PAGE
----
Cove Fort, Utah

Written by on September 25, 2017 in UT History & Heritage - Comments Off on Cove Fort, Utah

The Old West has been romanticized in story and song, movie and book … cowboys, good guys versus bad guys, heading west to make your fortune in gold and so much more. In truth, while the scenery is beyond compare, there really wasn’t much romantic about the West. For most people, it was a tough place to eke out a living. The land itself, the weather, the dirt and disease and even hostile Indian tribes combined forces to defeat so many.
In 1865 in Utah, the Black Hawk War started between the Native American tribes and the white settlers, most of whom were of the Mormon Church. In response to the danger, forts were erected all over the territory. Most are long gone, but one fort that stands today is Cove Fort. It was built in 1867 and became a refuge for many settlers as well as acting as a way station for travelers between Salt Lake City and the Mormon settlements in the Virgin River Valley. It had a telegraph office, a post office, and was a stopover point for many freighters and the stagecoach. Luckily, Cove Fort was never attacked by the Black Hawk Indians, but did serve as a vital nerve center for the area.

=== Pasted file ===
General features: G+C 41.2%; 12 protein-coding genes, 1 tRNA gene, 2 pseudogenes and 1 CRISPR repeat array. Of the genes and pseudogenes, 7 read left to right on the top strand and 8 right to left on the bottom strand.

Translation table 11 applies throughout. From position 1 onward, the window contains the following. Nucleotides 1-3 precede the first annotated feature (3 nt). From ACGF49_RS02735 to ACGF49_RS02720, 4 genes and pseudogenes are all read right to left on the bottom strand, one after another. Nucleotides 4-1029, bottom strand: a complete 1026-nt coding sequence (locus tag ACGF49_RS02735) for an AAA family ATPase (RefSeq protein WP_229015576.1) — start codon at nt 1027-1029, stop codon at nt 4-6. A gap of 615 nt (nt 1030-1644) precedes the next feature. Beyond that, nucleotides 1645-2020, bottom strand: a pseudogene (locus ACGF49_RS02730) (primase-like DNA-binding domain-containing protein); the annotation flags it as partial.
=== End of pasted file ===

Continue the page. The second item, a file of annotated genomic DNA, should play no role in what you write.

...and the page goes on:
Today, Cove Fort is preserved as a museum by the Mormon Church. The walls of the fort form a square which is 100 feet on each side and are comprised mainly of black volcanic rock and dark limestone and are eighteen feet high. Parts of the original building have been restored and the bard and blacksmith shop have been re-created. It is a terrific place to learn more about how people truly lived in the West. The site is open daily and free guided tours are available. Reservations are suggested for groups of 20 or more. The fort is located immediately northeast of the junction of I-15 and I-70, 24 miles north of Beaver and 20 miles south of Kanosh, Utah.

Nearby attractions include:
Zion National Park
Bryce Canyon National Park
Grand Staircase-Escalante National Monument

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